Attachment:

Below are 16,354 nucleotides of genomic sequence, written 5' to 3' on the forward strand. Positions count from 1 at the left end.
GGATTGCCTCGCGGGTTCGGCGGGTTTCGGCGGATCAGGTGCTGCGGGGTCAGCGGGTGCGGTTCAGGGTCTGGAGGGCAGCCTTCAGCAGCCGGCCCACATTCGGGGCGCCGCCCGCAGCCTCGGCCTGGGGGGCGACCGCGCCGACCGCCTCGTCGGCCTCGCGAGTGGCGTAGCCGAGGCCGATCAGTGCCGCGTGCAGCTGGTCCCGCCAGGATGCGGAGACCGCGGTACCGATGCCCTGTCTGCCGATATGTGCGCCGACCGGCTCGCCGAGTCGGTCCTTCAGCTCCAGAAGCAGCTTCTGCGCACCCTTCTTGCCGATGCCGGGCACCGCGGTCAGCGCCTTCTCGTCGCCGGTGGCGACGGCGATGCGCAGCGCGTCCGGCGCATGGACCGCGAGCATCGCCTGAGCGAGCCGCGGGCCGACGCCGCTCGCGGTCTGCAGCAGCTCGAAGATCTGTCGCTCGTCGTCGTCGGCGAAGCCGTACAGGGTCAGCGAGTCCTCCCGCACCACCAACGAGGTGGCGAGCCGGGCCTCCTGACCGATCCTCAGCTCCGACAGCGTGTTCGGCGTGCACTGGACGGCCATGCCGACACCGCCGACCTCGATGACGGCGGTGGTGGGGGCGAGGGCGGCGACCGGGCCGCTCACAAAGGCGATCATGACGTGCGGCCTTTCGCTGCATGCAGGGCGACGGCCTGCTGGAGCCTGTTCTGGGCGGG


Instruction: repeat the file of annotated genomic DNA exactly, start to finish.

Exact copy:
Below are 16,354 nucleotides of genomic sequence, written 5' to 3' on the forward strand. Positions count from 1 at the left end.
GGATTGCCTCGCGGGTTCGGCGGGTTTCGGCGGATCAGGTGCTGCGGGGTCAGCGGGTGCGGTTCAGGGTCTGGAGGGCAGCCTTCAGCAGCCGGCCCACATTCGGGGCGCCGCCCGCAGCCTCGGCCTGGGGGGCGACCGCGCCGACCGCCTCGTCGGCCTCGCGAGTGGCGTAGCCGAGGCCGATCAGTGCCGCGTGCAGCTGGTCCCGCCAGGATGCGGAGACCGCGGTACCGATGCCCTGTCTGCCGATATGTGCGCCGACCGGCTCGCCGAGTCGGTCCTTCAGCTCCAGAAGCAGCTTCTGCGCACCCTTCTTGCCGATGCCGGGCACCGCGGTCAGCGCCTTCTCGTCGCCGGTGGCGACGGCGATGCGCAGCGCGTCCGGCGCATGGACCGCGAGCATCGCCTGAGCGAGCCGCGGGCCGACGCCGCTCGCGGTCTGCAGCAGCTCGAAGATCTGTCGCTCGTCGTCGTCGGCGAAGCCGTACAGGGTCAGCGAGTCCTCCCGCACCACCAACGAGGTGGCGAGCCGGGCCTCCTGACCGATCCTCAGCTCCGACAGCGTGTTCGGCGTGCACTGGACGGCCATGCCGACACCGCCGACCTCGATGACGGCGGTGGTGGGGGCGAGGGCGGCGACCGGGCCGCTCACAAAGGCGATCATGACGTGCGGCCTTTCGCTGCATGCAGGGCGACGGCCTGCTGGAGCCTGTTCTGGGCGGG